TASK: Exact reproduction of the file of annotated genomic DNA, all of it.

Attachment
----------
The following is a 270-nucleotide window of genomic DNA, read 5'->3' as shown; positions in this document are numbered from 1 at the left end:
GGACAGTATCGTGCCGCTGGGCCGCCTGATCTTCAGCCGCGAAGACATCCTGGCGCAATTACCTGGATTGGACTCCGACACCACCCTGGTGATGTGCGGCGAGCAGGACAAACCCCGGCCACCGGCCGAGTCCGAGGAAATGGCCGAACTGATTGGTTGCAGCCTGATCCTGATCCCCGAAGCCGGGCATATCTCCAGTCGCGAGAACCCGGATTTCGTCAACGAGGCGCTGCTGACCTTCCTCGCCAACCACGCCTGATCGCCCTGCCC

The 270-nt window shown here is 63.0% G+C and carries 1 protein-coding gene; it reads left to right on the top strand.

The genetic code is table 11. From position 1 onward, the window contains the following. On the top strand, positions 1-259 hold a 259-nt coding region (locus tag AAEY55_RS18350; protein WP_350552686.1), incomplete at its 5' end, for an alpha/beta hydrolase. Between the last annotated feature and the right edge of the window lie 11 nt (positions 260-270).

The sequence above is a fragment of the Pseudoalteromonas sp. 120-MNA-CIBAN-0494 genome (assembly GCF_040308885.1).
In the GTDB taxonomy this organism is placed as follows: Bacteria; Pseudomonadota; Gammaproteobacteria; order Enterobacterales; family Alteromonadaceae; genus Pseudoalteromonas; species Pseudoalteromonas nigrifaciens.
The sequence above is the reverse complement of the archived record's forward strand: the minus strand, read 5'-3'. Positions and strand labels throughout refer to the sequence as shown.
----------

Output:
The following is a 270-nucleotide window of genomic DNA, read 5'->3' as shown; positions in this document are numbered from 1 at the left end:
GGACAGTATCGTGCCGCTGGGCCGCCTGATCTTCAGCCGCGAAGACATCCTGGCGCAATTACCTGGATTGGACTCCGACACCACCCTGGTGATGTGCGGCGAGCAGGACAAACCCCGGCCACCGGCCGAGTCCGAGGAAATGGCCGAACTGATTGGTTGCAGCCTGATCCTGATCCCCGAAGCCGGGCATATCTCCAGTCGCGAGAACCCGGATTTCGTCAACGAGGCGCTGCTGACCTTCCTCGCCAACCACGCCTGATCGCCCTGCCC

The 270-nt window shown here is 63.0% G+C and carries 1 protein-coding gene; it reads left to right on the top strand.

The genetic code is table 11. From position 1 onward, the window contains the following. On the top strand, positions 1-259 hold a 259-nt coding region (locus tag AAEY55_RS18350; protein WP_350552686.1), incomplete at its 5' end, for an alpha/beta hydrolase. Between the last annotated feature and the right edge of the window lie 11 nt (positions 260-270).

The sequence above is a fragment of the Pseudoalteromonas sp. 120-MNA-CIBAN-0494 genome (assembly GCF_040308885.1).
In the GTDB taxonomy this organism is placed as follows: Bacteria; Pseudomonadota; Gammaproteobacteria; order Enterobacterales; family Alteromonadaceae; genus Pseudoalteromonas; species Pseudoalteromonas nigrifaciens.
The sequence above is the reverse complement of the archived record's forward strand: the minus strand, read 5'-3'. Positions and strand labels throughout refer to the sequence as shown.